Why should financial services brands focus more on the 40 – 60 demographic?

Prior asked within the 40 – 60 age bracket, how and why should brands focus on this group. Allsopp (Natwest) said this demographic influences the financial decisions of everyone else in the family. Whether it’s a campaign on fraud or university for instance, it would be focused on parents which “filters down” to the wider family.

To be able to do this and reach the decision-makers, it is all about research, finding out what channels they use and the content they want. “You reach them through the channels that 40-60 year olds are using, knowing that your ultimate objective is to influence young people.”


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Whether it’s tabloids or broadsheets, media trust still remains a driving force for this demographic particularly when it comes to financial advice. 

The narrative any brand has is very important, added Gee (Jam), regardless of the age group being targeted. Consistency of your message and remaining true to brand values can resonate with this demographic that may be more loyal. 

Many customers still don’t switch, explained Allsopp (Natwest), as often many of the big financial brands don’t have much to differentiate between them so it remains a big challenge for this demographic. 

But on loyalty, Johnstone (Staysure Group) said following the last few years, particularly in the travel insurance industry, brands cannot assume loyalty anymore. The more affluent, older demographic are more likely to take out travel insurance whereas the younger are “less risk averse” and don’t think anything could go wrong on holiday.

For Olesen (Verlingue), researching where this demographic is remains important. More customers are going online, are broadsheets as important as they used to be? There is also a rise in influencer marketing; are they educated enough to give financial advice? 

“That’s exactly why we don’t do traditional offline marketing,” agreed Hannigan (Chetwood Financial). Finding out where the target audience is looking for a particular product to suit their needs is where the company has its focus on.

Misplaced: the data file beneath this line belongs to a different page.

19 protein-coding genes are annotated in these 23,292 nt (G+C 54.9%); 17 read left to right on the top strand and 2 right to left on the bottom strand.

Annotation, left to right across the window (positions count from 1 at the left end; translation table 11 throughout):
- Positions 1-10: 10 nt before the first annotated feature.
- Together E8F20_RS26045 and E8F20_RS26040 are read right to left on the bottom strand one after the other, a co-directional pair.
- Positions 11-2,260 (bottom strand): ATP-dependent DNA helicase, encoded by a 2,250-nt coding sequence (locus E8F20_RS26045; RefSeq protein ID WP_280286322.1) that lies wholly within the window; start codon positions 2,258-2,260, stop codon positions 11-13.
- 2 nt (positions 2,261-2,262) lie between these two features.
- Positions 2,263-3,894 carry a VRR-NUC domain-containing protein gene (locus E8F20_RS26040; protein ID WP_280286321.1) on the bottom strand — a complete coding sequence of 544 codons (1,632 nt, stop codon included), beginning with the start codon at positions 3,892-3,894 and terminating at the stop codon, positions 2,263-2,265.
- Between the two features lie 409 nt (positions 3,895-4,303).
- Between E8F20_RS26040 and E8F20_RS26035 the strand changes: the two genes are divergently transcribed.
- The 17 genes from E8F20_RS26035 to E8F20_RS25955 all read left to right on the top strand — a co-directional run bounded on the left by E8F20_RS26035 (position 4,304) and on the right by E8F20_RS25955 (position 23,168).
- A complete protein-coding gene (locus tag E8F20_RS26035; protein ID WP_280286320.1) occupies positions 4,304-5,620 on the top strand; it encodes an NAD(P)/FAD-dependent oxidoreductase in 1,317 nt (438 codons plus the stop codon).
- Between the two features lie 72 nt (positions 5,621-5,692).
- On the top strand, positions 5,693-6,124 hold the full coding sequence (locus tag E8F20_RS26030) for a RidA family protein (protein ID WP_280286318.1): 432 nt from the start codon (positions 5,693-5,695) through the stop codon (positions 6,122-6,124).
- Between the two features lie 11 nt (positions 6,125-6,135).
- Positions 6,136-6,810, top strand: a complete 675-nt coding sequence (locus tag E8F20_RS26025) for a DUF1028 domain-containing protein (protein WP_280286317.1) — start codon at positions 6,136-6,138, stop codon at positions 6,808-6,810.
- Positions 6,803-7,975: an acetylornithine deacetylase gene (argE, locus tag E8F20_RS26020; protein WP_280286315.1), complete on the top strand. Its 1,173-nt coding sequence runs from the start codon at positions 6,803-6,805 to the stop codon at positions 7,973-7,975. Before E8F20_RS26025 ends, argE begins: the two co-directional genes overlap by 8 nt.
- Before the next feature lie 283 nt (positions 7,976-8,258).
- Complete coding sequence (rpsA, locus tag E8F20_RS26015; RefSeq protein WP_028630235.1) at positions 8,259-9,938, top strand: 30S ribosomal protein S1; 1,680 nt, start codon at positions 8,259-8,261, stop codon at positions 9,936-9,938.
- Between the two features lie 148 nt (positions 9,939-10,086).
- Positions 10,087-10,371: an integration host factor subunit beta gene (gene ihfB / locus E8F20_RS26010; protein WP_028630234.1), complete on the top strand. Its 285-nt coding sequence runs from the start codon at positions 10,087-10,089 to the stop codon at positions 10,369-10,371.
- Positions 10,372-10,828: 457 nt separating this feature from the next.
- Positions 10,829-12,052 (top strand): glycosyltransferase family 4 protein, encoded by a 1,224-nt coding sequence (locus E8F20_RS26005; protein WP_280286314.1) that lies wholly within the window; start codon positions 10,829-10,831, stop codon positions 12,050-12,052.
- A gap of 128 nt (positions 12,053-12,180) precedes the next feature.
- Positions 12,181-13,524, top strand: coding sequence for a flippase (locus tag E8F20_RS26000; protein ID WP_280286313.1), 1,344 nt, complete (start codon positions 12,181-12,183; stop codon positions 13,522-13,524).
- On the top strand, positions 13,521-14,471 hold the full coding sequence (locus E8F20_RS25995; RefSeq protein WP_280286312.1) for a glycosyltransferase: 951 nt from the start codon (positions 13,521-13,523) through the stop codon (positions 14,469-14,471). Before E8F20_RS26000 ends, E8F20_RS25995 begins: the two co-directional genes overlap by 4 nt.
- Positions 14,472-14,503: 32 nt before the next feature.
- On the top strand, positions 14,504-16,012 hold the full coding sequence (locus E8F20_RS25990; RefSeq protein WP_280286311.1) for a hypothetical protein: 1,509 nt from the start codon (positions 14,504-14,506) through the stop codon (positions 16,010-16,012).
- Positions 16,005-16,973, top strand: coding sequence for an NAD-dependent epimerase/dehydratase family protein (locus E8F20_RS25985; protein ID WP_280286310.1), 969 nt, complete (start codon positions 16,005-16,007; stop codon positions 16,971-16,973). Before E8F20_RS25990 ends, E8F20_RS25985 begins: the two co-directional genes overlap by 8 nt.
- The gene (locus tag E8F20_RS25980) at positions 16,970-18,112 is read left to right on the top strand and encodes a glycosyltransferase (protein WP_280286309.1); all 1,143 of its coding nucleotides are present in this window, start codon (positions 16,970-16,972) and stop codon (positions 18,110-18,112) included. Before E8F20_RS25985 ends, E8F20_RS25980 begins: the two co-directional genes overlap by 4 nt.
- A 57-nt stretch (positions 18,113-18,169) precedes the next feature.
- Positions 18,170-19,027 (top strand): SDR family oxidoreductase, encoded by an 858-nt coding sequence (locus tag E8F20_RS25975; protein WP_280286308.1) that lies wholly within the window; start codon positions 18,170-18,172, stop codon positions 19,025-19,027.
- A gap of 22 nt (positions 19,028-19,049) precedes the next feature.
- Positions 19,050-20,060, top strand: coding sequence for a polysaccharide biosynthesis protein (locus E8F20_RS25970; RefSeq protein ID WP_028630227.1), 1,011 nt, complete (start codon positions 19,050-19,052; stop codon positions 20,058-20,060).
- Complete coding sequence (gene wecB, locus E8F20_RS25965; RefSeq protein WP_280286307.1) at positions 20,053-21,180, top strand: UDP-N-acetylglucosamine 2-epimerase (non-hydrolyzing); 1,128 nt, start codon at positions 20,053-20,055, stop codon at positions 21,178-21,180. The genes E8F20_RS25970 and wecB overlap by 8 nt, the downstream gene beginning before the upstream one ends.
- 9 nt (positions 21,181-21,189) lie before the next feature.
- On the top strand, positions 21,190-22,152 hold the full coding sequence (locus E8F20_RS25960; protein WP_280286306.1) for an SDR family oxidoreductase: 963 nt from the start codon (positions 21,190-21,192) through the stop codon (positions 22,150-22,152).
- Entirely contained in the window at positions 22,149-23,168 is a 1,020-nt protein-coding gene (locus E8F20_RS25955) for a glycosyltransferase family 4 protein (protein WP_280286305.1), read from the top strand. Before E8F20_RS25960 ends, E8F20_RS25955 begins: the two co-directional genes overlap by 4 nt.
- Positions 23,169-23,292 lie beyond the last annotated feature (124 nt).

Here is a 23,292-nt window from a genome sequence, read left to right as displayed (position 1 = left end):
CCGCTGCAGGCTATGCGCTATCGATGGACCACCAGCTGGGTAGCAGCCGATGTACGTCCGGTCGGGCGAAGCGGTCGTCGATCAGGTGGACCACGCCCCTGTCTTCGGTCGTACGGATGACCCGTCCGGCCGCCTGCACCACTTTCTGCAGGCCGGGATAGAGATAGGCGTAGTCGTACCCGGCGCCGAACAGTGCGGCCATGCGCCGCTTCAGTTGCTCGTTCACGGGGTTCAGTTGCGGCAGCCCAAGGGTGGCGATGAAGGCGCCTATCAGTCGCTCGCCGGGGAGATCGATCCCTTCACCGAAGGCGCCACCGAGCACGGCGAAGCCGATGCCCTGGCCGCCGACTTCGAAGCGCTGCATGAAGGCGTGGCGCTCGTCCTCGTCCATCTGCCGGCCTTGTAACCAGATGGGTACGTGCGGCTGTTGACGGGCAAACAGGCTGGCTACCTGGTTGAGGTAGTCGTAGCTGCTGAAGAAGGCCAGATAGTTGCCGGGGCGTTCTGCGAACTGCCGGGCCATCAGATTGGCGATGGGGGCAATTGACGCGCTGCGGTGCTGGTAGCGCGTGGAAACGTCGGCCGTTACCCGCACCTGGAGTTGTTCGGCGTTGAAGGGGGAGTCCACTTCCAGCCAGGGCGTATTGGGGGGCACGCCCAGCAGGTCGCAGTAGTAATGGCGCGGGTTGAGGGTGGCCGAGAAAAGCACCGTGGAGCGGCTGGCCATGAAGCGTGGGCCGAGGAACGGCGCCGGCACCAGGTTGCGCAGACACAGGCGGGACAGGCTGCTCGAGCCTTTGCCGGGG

Staying relevant in the current market and broadening the topics you do talk about as a brand are opportunities, explained Wall (Raisin). With regular slots on BBC London on a Monday morning where Raisin’s co-founder talks on relevant topics on consumer affairs, it helps to engage in a “meaningful way”. 

For Lizzie Lavan (Raisin) it’s all about tying any brand message back into why should they care? And tailoring any campaigns or messaging around this. 

Imagery around what a customer in the 40 to 60 age bracket is important too, explained Gee (Jamie). “I think that’s probably why this generation or this group is misrepresented. There’s physically no visual representation out there.”

Moving away from stereotypes within stock imagery, for instance, Wall (Raisin) said the company has moved towards using illustrations and its social media is all centred around infographics and education instead. 

Echoing this, Allsopp (Natwest) said stock imagery can often reinforce stereotypes, particularly with female business owners and the challenge is often being able to ensure everyone is visually represented. Gee (Jam) agreed, adding that there is a big challenge in marketing with being able to represent those in similar age brackets when they’re so different. 

Wrapping up the discussion, although there was no definitive answer about how to tap into and represent this age demographic, attendees agreed financial brands shouldn’t focus on age through marketing but instead, about the attitudes and desires of those customers.